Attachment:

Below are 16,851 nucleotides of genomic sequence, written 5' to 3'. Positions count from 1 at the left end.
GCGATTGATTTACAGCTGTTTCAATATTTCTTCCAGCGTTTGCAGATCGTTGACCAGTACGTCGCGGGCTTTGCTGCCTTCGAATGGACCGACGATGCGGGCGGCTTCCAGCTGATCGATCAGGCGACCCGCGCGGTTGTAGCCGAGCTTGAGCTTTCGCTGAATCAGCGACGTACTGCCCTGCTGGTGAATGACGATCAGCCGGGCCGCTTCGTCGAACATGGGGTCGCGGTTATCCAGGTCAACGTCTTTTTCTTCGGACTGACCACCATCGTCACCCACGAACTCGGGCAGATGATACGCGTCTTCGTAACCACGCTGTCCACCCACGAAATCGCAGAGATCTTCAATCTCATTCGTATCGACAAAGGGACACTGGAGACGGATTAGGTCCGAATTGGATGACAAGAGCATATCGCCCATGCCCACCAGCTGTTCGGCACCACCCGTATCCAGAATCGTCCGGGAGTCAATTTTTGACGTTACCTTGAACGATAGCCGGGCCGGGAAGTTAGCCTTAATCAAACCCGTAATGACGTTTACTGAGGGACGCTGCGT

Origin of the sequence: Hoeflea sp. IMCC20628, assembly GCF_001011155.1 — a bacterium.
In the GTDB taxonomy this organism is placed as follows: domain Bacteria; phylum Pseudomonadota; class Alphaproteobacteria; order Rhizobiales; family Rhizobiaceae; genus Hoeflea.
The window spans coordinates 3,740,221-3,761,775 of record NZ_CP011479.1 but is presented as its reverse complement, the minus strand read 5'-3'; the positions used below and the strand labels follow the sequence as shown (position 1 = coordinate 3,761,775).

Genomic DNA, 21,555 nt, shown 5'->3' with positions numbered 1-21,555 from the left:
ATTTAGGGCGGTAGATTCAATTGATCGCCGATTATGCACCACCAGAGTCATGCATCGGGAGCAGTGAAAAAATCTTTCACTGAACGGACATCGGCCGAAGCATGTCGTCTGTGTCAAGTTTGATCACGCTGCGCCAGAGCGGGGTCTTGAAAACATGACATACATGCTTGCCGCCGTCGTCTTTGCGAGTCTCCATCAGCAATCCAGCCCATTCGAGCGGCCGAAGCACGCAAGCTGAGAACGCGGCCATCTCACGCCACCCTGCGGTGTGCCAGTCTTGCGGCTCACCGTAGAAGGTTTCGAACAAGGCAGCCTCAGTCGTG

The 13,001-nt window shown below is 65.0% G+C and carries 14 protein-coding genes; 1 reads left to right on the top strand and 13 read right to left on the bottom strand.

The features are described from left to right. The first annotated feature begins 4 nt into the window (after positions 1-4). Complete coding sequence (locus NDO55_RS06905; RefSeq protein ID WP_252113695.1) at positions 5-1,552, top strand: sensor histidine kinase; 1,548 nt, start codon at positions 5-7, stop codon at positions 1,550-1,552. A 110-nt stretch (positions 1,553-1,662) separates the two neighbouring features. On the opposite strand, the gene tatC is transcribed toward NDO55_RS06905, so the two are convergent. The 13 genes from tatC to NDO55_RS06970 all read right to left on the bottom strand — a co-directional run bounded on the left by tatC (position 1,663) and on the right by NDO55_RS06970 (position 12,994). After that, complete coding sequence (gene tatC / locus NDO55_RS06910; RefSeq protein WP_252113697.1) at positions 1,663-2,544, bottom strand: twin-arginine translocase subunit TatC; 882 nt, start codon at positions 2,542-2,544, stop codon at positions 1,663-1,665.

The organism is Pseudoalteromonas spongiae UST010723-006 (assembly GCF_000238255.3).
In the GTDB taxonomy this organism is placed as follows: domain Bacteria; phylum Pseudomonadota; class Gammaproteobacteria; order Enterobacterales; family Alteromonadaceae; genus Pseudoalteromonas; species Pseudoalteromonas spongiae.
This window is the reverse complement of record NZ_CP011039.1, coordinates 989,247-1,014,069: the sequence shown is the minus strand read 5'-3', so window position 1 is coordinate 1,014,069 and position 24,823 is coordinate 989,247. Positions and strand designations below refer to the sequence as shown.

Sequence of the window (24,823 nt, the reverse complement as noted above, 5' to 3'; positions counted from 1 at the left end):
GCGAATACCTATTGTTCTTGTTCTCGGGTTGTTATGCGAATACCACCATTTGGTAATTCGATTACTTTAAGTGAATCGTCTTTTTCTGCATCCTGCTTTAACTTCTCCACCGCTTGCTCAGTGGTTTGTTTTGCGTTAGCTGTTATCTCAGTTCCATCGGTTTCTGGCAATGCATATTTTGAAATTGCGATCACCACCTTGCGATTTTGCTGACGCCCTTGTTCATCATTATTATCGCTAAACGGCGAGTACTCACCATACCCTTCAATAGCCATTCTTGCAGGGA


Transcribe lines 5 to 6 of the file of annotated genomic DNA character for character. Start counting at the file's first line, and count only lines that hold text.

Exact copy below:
The window spans coordinates 3,740,221-3,761,775 of record NZ_CP011479.1 but is presented as its reverse complement, the minus strand read 5'-3'; the positions used below and the strand labels follow the sequence as shown (position 1 = coordinate 3,761,775).

Genomic DNA, 21,555 nt, shown 5'->3' with positions numbered 1-21,555 from the left: